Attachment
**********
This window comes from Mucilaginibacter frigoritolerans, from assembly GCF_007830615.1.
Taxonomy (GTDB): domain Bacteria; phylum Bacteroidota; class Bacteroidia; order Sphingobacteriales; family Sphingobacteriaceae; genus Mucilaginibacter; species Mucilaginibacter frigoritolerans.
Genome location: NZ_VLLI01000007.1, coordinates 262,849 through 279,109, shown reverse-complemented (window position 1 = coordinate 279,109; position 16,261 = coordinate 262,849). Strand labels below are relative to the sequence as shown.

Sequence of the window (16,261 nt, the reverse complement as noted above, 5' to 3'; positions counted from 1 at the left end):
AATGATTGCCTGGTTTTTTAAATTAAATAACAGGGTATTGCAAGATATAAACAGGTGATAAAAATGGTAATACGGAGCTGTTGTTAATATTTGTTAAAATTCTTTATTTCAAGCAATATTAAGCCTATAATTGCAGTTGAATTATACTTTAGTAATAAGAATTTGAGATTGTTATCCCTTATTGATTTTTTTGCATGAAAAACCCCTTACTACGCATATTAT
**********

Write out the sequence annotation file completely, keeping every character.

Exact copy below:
This window comes from Mucilaginibacter frigoritolerans, from assembly GCF_007830615.1.
Taxonomy (GTDB): domain Bacteria; phylum Bacteroidota; class Bacteroidia; order Sphingobacteriales; family Sphingobacteriaceae; genus Mucilaginibacter; species Mucilaginibacter frigoritolerans.
Genome location: NZ_VLLI01000007.1, coordinates 262,849 through 279,109, shown reverse-complemented (window position 1 = coordinate 279,109; position 16,261 = coordinate 262,849). Strand labels below are relative to the sequence as shown.

Sequence of the window (16,261 nt, the reverse complement as noted above, 5' to 3'; positions counted from 1 at the left end):
AATGATTGCCTGGTTTTTTAAATTAAATAACAGGGTATTGCAAGATATAAACAGGTGATAAAAATGGTAATACGGAGCTGTTGTTAATATTTGTTAAAATTCTTTATTTCAAGCAATATTAAGCCTATAATTGCAGTTGAATTATACTTTAGTAATAAGAATTTGAGATTGTTATCCCTTATTGATTTTTTTGCATGAAAAACCCCTTACTACGCATATTAT